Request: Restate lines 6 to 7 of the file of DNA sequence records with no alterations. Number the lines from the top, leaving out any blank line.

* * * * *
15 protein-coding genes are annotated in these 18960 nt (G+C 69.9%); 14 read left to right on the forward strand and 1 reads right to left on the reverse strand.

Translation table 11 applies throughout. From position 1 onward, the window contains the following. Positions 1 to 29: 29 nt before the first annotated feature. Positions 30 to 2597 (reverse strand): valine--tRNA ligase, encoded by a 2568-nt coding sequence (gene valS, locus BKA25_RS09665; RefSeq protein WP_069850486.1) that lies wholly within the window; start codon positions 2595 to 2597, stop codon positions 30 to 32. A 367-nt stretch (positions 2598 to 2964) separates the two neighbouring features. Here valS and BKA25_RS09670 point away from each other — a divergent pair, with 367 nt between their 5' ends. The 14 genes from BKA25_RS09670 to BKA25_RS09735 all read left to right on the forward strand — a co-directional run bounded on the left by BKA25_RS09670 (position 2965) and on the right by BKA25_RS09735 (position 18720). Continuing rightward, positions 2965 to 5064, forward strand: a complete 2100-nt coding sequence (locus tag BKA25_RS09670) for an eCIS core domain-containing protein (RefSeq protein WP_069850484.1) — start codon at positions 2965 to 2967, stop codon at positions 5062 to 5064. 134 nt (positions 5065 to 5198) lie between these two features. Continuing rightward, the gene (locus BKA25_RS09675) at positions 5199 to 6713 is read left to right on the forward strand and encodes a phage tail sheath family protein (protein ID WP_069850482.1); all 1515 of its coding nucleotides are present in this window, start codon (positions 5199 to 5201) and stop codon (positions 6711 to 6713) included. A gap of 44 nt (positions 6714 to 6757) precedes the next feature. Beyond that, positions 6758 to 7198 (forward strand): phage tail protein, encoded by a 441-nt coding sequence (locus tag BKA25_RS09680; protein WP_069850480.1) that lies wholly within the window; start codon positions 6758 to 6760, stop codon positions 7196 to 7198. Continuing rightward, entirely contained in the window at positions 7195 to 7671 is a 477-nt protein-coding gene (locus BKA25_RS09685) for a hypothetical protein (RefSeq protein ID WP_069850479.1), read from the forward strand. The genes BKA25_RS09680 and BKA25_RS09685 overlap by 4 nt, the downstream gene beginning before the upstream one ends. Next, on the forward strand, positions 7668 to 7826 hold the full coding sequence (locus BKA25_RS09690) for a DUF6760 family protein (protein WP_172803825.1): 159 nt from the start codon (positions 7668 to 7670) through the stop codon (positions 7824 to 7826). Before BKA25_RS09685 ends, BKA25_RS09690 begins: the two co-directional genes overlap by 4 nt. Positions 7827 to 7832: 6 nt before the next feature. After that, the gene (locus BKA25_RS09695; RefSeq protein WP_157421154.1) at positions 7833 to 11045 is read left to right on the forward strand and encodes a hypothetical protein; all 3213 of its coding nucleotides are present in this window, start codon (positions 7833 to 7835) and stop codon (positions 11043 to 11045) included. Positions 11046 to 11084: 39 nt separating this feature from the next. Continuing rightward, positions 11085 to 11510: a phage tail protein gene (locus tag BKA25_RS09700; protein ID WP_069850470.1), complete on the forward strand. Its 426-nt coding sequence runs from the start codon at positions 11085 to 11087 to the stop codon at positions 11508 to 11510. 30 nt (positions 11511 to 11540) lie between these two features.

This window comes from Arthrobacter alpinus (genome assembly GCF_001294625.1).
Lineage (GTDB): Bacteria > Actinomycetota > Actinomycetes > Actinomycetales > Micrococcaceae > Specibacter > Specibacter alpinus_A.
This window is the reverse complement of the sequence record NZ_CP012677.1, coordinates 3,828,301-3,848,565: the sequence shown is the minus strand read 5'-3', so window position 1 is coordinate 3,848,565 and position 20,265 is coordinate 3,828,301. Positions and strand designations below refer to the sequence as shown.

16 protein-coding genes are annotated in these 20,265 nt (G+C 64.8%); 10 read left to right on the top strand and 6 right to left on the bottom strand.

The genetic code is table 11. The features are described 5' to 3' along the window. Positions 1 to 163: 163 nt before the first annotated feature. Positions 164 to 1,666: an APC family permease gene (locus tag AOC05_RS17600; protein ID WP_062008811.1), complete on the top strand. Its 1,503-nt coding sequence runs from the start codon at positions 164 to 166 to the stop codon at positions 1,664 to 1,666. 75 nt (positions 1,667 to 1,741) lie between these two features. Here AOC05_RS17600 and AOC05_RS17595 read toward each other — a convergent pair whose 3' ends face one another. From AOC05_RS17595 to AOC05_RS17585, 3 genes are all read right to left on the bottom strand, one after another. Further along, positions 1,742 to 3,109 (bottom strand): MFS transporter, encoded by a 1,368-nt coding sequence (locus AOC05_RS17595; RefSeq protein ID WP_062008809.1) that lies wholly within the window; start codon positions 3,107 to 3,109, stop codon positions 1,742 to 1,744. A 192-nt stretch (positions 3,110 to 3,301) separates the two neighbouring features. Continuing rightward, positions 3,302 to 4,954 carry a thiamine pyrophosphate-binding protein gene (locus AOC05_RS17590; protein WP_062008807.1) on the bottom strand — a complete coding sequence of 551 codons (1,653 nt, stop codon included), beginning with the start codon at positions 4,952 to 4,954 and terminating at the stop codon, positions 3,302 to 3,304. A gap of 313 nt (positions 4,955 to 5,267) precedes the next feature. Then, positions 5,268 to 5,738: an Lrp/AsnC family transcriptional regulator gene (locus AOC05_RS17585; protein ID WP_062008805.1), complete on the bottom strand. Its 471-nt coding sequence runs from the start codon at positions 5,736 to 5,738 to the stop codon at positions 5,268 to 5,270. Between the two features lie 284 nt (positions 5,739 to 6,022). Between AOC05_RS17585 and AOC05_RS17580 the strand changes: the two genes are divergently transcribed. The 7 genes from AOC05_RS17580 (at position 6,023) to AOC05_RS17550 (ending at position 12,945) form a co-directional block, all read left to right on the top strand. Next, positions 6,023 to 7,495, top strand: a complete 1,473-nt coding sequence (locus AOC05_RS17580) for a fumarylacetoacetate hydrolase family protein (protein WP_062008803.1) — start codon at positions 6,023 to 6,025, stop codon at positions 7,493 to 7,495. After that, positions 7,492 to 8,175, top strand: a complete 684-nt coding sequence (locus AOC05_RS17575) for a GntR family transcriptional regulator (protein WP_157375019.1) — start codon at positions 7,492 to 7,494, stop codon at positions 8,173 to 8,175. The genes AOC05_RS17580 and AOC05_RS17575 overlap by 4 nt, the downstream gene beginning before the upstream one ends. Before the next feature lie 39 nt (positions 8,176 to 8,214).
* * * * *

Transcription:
16 protein-coding genes are annotated in these 20,265 nt (G+C 64.8%); 10 read left to right on the top strand and 6 right to left on the bottom strand.

The genetic code is table 11. The features are described 5' to 3' along the window. Positions 1 to 163: 163 nt before the first annotated feature. Positions 164 to 1,666: an APC family permease gene (locus tag AOC05_RS17600; protein ID WP_062008811.1), complete on the top strand. Its 1,503-nt coding sequence runs from the start codon at positions 164 to 166 to the stop codon at positions 1,664 to 1,666. 75 nt (positions 1,667 to 1,741) lie between these two features. Here AOC05_RS17600 and AOC05_RS17595 read toward each other — a convergent pair whose 3' ends face one another. From AOC05_RS17595 to AOC05_RS17585, 3 genes are all read right to left on the bottom strand, one after another. Further along, positions 1,742 to 3,109 (bottom strand): MFS transporter, encoded by a 1,368-nt coding sequence (locus AOC05_RS17595; RefSeq protein ID WP_062008809.1) that lies wholly within the window; start codon positions 3,107 to 3,109, stop codon positions 1,742 to 1,744. A 192-nt stretch (positions 3,110 to 3,301) separates the two neighbouring features. Continuing rightward, positions 3,302 to 4,954 carry a thiamine pyrophosphate-binding protein gene (locus AOC05_RS17590; protein WP_062008807.1) on the bottom strand — a complete coding sequence of 551 codons (1,653 nt, stop codon included), beginning with the start codon at positions 4,952 to 4,954 and terminating at the stop codon, positions 3,302 to 3,304. A gap of 313 nt (positions 4,955 to 5,267) precedes the next feature. Then, positions 5,268 to 5,738: an Lrp/AsnC family transcriptional regulator gene (locus AOC05_RS17585; protein ID WP_062008805.1), complete on the bottom strand. Its 471-nt coding sequence runs from the start codon at positions 5,736 to 5,738 to the stop codon at positions 5,268 to 5,270. Between the two features lie 284 nt (positions 5,739 to 6,022). Between AOC05_RS17585 and AOC05_RS17580 the strand changes: the two genes are divergently transcribed. The 7 genes from AOC05_RS17580 (at position 6,023) to AOC05_RS17550 (ending at position 12,945) form a co-directional block, all read left to right on the top strand. Next, positions 6,023 to 7,495, top strand: a complete 1,473-nt coding sequence (locus AOC05_RS17580) for a fumarylacetoacetate hydrolase family protein (protein WP_062008803.1) — start codon at positions 6,023 to 6,025, stop codon at positions 7,493 to 7,495. After that, positions 7,492 to 8,175, top strand: a complete 684-nt coding sequence (locus AOC05_RS17575) for a GntR family transcriptional regulator (protein WP_157375019.1) — start codon at positions 7,492 to 7,494, stop codon at positions 8,173 to 8,175. The genes AOC05_RS17580 and AOC05_RS17575 overlap by 4 nt, the downstream gene beginning before the upstream one ends. Before the next feature lie 39 nt (positions 8,176 to 8,214).